Meet Her at Midnight

Christine Nguyen, Managing Editor

On Aug. 28, Taylor Swift accepted a Moon Person for winning video of the year at the 2022 MTV Video Music Awards for her companion short film to “All Too Well (10 Minute Version)”  from “Red (Taylor’s Version).” In her acceptance speech, she teased the release of her 10th studio album “Midnights” on Oct. 21, her first new release in two years. 

Debuting 16 years ago, Swift remains one of the best-selling musicians to date, her genre-versatility and songwriting genius propelling her to perennial popularity. Besides being the first to win three Grammys for Album of the Year in three different genres, 10 of Swift’s albums have held the number one spot on Billboard’s 200 — if “Midnights” follows suit, Swift would tie Barbra Streisand for the most No. 1 albums by a female artist. Given her impressive track record, there’s no doubt “Midnights” will strike a resounding chord in longtime fans and casual listeners alike. 

According to Swift’s Twitter, the album comes from a vulnerable place, telling the story of 13 transformative nights scattered throughout her life. Encapsulating the spirit of Swift’s success, “Midnights”’ premise speaks to her remarkable ability to turn intimate moments into universal anthems, tapping into the raw experience of lying awake at night haunted by your inner demons.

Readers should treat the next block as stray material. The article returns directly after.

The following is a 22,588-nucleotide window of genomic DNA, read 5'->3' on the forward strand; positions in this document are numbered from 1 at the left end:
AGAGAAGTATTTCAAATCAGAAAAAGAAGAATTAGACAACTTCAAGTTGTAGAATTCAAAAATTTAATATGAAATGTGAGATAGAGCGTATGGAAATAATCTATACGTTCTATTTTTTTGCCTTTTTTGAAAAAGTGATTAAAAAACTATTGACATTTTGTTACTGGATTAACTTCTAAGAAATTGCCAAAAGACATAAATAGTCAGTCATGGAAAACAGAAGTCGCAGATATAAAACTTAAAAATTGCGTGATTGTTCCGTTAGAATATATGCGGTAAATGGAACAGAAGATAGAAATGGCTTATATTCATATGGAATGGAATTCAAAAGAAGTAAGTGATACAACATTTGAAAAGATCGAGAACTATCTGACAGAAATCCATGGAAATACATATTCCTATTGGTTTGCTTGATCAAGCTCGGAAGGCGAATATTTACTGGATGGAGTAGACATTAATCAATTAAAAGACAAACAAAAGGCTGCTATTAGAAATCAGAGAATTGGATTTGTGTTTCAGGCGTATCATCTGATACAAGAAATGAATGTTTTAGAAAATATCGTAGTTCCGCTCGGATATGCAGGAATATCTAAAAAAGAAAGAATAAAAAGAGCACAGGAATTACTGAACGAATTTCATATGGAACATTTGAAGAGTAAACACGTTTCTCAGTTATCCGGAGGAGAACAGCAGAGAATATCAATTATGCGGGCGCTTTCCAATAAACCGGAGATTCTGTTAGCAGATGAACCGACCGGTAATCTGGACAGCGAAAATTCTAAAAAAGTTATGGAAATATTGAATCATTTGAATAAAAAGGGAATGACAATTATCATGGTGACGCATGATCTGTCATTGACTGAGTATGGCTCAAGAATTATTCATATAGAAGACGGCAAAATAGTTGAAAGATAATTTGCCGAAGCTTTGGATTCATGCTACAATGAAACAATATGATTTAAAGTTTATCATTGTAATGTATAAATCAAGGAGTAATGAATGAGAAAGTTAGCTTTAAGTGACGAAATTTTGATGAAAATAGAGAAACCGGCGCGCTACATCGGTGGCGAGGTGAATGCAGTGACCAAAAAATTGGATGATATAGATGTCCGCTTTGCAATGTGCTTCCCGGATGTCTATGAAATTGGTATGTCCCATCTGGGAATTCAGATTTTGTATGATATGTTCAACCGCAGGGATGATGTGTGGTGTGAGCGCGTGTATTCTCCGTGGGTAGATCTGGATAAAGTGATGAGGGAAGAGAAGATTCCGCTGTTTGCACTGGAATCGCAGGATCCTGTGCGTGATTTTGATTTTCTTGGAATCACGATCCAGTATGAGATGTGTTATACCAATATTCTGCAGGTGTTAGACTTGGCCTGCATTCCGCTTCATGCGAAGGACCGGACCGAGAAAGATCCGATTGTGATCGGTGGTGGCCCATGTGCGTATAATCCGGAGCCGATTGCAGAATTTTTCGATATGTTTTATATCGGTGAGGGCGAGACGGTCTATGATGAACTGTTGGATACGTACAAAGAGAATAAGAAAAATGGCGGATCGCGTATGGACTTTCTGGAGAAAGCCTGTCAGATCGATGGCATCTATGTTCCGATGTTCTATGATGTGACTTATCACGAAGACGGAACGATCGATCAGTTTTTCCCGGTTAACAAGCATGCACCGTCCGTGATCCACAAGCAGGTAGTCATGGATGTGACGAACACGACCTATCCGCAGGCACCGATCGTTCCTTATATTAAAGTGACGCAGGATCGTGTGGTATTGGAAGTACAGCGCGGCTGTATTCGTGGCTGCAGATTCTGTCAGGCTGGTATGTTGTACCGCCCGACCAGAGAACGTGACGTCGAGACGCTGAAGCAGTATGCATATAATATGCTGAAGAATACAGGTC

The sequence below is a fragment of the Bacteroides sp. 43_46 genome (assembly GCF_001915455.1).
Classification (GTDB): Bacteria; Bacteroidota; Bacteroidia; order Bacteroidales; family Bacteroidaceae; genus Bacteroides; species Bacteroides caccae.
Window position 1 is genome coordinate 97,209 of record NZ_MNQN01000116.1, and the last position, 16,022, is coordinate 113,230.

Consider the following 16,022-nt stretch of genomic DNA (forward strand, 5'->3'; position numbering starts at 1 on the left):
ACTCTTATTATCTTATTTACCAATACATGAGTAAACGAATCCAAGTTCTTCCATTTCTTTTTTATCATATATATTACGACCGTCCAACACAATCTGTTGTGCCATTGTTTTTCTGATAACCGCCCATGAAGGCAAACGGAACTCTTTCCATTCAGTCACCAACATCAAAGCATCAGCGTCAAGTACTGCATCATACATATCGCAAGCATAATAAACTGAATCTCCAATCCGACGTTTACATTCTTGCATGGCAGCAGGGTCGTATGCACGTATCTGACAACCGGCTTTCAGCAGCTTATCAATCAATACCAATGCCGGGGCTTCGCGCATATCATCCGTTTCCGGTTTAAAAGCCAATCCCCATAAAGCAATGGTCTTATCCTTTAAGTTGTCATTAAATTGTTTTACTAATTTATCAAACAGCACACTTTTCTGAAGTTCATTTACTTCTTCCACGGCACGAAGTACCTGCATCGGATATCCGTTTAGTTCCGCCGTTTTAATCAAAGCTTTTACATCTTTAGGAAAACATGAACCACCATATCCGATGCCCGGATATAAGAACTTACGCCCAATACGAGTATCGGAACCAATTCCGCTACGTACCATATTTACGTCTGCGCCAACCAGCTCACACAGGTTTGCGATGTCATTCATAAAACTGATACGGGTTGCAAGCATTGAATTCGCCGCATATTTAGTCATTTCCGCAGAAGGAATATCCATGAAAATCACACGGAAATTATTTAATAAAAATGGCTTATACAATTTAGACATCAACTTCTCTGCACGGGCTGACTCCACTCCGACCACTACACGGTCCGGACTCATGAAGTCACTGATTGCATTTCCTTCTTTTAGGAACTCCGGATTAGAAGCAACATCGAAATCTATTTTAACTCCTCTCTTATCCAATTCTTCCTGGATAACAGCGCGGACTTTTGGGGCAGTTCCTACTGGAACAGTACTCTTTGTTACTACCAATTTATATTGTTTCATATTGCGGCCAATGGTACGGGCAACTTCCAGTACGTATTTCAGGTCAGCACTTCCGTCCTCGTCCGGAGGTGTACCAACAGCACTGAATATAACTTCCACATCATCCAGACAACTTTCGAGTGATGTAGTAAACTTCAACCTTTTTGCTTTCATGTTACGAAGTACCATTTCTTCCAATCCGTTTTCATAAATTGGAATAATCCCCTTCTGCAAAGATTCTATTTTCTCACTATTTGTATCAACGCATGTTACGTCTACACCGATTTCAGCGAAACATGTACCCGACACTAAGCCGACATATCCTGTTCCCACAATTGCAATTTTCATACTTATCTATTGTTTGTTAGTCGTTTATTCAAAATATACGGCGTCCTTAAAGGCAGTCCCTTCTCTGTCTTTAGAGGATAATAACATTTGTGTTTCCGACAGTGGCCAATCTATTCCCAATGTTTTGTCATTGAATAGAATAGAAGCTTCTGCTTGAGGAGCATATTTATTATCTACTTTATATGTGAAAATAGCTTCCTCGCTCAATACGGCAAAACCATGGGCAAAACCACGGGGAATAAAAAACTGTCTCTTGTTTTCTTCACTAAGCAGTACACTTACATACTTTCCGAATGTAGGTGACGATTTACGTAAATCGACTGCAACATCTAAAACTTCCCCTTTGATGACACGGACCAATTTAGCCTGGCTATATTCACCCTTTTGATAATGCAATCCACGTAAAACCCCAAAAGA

The highly-anticipated release follows sister albums “Folklore” and “Evermore” in 2020. By then, Swift’s discographical evolution was evident — from catchy, upbeat pop to a soft, mature sound. Themes of love, heartbreak, forgiveness, and family remain, but she explores a storytelling approach, embracing numerous perspectives — the albums feature anthology stories written from different characters’ points of view, such as the love triangle in “Cardigan,” “August,” and “Betty,” from “Folklore.”

With “Midnights,” a more introspective angle seems imminent, yet another step forward in Swift’s personal evolution. 

“The floors we pace and the demons we face,” Swift wrote. “[…H]oping that just maybe, when the clock strikes twelve… we’ll meet ourselves.” 

On the cover, a flame flickers before Swift’s contemplative gaze — a shift from the distant, less personal framing of her last covers. 

Swift’s storytelling and lyrical prowess also inspired her long-standing practice of leaving hints about her upcoming projects. 

“I wanted to [incentivize] fans to read the lyrics because my lyrics are what I’m most proud of,” Swift said on the “Tonight Show,” explaining how the tradition started with her first album. 

And Swifties are all too eager to pull on every loose thread to speculate about what’s next.

One theory alludes to Swift’s “Reputation” era, following a year-long media silence in 2017. Prior, Taylor had been teasing “Karma,” an album that would kick-start Swift’s rock era but was scrapped in favor of “Reputation. Fans hoping for “Karma’s” release are holding out for a soft-rock feel from “Midnights.”

Fans also speculated that “Midnights” is the sister album to “Lover,” which, she revealed in a 2019 interview with Ryan Seacrest, was originally titled “Daylight.” “Lover’s” final song, “Daylight,” hints that she no longer wants to fear the night. 

Swift has come a long way since her humble country origins, and her music will continue to reach audiences transcendent of genres. “Midnights” will undoubtedly find popularity in its relatable premise and soul-baring narratives, but who knows what Swift has in store. There’s only one way to find out — see you at midnight.